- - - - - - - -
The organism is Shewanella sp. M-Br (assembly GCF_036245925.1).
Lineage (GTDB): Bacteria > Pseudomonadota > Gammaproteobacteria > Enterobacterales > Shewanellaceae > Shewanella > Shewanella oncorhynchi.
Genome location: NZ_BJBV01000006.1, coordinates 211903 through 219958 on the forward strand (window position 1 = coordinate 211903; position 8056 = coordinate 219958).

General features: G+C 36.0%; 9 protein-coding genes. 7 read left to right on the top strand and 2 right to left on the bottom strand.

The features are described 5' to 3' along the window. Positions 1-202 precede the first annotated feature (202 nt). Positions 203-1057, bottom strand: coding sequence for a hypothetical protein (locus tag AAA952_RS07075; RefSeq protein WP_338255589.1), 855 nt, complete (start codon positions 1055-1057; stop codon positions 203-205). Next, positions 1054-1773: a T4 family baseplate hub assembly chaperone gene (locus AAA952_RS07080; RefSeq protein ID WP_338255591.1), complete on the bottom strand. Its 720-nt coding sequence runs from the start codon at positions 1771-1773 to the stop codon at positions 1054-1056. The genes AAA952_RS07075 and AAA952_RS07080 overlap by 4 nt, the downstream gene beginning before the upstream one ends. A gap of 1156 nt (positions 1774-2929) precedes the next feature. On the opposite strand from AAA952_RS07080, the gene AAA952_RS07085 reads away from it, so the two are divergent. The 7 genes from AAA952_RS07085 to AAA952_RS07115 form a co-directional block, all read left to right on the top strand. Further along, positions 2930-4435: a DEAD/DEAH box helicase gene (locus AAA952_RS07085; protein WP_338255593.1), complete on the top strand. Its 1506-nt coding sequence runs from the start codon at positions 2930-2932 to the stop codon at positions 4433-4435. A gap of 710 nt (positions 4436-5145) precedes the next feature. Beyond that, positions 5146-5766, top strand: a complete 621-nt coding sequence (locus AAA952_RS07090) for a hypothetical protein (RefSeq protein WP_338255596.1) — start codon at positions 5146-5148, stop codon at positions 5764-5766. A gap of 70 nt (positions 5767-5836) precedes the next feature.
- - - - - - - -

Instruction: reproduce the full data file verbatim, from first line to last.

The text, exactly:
The organism is Shewanella sp. M-Br (assembly GCF_036245925.1).
Lineage (GTDB): Bacteria > Pseudomonadota > Gammaproteobacteria > Enterobacterales > Shewanellaceae > Shewanella > Shewanella oncorhynchi.
Genome location: NZ_BJBV01000006.1, coordinates 211903 through 219958 on the forward strand (window position 1 = coordinate 211903; position 8056 = coordinate 219958).

General features: G+C 36.0%; 9 protein-coding genes. 7 read left to right on the top strand and 2 right to left on the bottom strand.

The features are described 5' to 3' along the window. Positions 1-202 precede the first annotated feature (202 nt). Positions 203-1057, bottom strand: coding sequence for a hypothetical protein (locus tag AAA952_RS07075; RefSeq protein WP_338255589.1), 855 nt, complete (start codon positions 1055-1057; stop codon positions 203-205). Next, positions 1054-1773: a T4 family baseplate hub assembly chaperone gene (locus AAA952_RS07080; RefSeq protein ID WP_338255591.1), complete on the bottom strand. Its 720-nt coding sequence runs from the start codon at positions 1771-1773 to the stop codon at positions 1054-1056. The genes AAA952_RS07075 and AAA952_RS07080 overlap by 4 nt, the downstream gene beginning before the upstream one ends. A gap of 1156 nt (positions 1774-2929) precedes the next feature. On the opposite strand from AAA952_RS07080, the gene AAA952_RS07085 reads away from it, so the two are divergent. The 7 genes from AAA952_RS07085 to AAA952_RS07115 form a co-directional block, all read left to right on the top strand. Further along, positions 2930-4435: a DEAD/DEAH box helicase gene (locus AAA952_RS07085; protein WP_338255593.1), complete on the top strand. Its 1506-nt coding sequence runs from the start codon at positions 2930-2932 to the stop codon at positions 4433-4435. A gap of 710 nt (positions 4436-5145) precedes the next feature. Beyond that, positions 5146-5766, top strand: a complete 621-nt coding sequence (locus AAA952_RS07090) for a hypothetical protein (RefSeq protein WP_338255596.1) — start codon at positions 5146-5148, stop codon at positions 5764-5766. A gap of 70 nt (positions 5767-5836) precedes the next feature.